The best way to make your content better is to have someone who is an expert in writing write it. There are different types of writing, too. In the examples here, a UX writer would have been appropriate. "A UX writer is someone who writes write the words we read or hear when we use a digital product. Their texts must be clear, concise, and useful. Their goal is to help and guide the user." (UX Writing, UX Copywriting, Content Strategy, and Content Design are not the same job) Not a copywriter--someone who writes advertising materials. Also not the software engineer or the interface designer.

There is an aspect of content strategy to all of this as well.

  • Consistent voice and appropriate tone
  • Understanding your audience to be able to write so they can understand text the first time they read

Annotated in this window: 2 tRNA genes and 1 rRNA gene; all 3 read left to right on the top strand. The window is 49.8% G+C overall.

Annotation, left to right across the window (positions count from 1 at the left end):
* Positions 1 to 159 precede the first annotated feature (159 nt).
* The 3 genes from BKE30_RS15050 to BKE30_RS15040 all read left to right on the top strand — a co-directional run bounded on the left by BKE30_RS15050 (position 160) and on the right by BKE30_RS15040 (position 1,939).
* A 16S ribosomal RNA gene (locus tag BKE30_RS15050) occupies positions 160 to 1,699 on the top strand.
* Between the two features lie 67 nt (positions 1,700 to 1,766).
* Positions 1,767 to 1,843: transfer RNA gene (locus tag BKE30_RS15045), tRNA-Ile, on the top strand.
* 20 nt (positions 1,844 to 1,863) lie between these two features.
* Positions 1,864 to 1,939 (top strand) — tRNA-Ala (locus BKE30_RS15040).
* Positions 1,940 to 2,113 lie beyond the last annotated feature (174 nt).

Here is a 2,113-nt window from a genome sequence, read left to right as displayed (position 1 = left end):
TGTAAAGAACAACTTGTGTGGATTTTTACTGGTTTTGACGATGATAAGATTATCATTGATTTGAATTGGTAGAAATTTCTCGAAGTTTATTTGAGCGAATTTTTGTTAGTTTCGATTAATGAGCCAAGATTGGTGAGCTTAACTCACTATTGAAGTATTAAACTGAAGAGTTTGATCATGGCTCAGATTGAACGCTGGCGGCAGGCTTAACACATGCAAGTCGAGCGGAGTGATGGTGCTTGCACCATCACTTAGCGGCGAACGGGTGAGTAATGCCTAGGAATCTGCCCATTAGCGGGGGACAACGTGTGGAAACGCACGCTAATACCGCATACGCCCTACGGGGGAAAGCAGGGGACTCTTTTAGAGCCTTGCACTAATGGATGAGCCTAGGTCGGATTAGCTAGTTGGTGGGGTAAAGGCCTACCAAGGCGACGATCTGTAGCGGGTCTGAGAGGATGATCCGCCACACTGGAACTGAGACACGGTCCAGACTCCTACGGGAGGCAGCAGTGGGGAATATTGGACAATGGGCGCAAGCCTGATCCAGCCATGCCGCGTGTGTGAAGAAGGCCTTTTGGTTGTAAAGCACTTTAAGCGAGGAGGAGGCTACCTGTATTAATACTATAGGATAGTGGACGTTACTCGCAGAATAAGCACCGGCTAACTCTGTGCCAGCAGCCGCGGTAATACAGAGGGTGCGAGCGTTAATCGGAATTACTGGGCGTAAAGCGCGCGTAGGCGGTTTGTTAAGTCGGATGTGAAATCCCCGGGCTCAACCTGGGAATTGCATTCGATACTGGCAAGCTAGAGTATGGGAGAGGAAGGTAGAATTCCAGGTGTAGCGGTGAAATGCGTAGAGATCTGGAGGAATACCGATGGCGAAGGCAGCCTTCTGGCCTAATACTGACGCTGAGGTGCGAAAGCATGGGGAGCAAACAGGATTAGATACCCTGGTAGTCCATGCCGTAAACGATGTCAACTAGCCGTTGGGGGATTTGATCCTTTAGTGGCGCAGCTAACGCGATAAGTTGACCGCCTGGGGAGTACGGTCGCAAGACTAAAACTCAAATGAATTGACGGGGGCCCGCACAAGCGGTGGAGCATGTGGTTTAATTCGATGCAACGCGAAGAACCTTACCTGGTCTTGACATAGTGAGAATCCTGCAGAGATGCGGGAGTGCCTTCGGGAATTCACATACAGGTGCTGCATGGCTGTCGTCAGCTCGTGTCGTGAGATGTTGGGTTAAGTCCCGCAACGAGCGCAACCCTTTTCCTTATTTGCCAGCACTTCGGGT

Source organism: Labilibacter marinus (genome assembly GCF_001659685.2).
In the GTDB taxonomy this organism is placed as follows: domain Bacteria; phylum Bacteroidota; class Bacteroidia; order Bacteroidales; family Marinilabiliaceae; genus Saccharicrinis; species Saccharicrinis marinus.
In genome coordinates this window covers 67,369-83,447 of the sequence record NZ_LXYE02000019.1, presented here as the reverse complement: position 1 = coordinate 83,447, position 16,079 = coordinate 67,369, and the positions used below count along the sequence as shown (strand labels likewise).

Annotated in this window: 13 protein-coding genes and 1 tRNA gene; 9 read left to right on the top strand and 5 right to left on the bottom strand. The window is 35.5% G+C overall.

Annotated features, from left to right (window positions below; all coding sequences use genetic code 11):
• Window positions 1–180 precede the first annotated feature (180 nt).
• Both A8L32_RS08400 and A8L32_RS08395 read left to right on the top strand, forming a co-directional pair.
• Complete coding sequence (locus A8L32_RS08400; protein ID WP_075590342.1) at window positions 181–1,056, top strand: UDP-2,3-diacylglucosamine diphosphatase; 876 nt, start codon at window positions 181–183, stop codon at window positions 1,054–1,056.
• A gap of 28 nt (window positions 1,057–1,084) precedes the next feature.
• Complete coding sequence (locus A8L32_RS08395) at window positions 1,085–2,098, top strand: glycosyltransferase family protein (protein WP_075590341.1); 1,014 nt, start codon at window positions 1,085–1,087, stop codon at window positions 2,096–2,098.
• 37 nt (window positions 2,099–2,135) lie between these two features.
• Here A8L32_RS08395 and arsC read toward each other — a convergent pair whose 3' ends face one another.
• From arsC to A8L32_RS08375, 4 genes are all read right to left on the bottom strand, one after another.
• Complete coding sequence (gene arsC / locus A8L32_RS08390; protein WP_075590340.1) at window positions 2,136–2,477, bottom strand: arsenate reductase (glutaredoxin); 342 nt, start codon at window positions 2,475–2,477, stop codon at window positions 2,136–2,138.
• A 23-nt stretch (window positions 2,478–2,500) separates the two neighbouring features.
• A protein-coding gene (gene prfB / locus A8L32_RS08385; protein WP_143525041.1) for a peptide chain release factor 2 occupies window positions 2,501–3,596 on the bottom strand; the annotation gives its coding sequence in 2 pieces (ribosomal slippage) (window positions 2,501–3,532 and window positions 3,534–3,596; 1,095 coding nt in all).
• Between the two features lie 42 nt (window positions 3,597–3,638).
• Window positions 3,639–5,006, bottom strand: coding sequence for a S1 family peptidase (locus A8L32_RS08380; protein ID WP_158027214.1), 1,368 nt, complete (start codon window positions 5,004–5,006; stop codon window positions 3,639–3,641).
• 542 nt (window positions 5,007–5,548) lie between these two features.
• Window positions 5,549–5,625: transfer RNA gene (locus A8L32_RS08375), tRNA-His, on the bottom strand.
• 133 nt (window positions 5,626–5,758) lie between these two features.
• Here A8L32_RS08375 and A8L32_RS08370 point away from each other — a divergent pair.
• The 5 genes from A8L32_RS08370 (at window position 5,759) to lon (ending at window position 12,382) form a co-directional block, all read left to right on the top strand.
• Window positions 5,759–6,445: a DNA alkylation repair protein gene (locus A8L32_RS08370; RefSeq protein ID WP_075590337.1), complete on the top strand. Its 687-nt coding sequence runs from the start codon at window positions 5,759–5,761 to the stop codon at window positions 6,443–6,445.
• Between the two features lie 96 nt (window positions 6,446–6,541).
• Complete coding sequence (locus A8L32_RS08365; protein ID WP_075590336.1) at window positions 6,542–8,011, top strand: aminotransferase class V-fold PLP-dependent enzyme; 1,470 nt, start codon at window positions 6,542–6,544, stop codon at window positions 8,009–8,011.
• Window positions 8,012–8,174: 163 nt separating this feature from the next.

• Governance, including defining whose job it is to write the content in all the various places

These examples are part of the user experience of specific websites. It is time to acknowledge that the user experience of an interface is a direct result of the organization's approach to customer experience. Because of the work I do, I can see through these problems and get to the heart of them. I get sad. Others may feel dumb. Is that how you want your audience to feel? No? Well, that's something else that content strategy establishes: define how you want your audience to feel.

Content gets better when it is not left for someone (anyone) to deal with at the last minute. Content is good when there is a strategy for it and it is viewed as integral to a user experience. Content becomes invisible when a person completes their task on the first try--when they don't have to think. Words matter. It's time everyone start paying attention to them or find someone who will.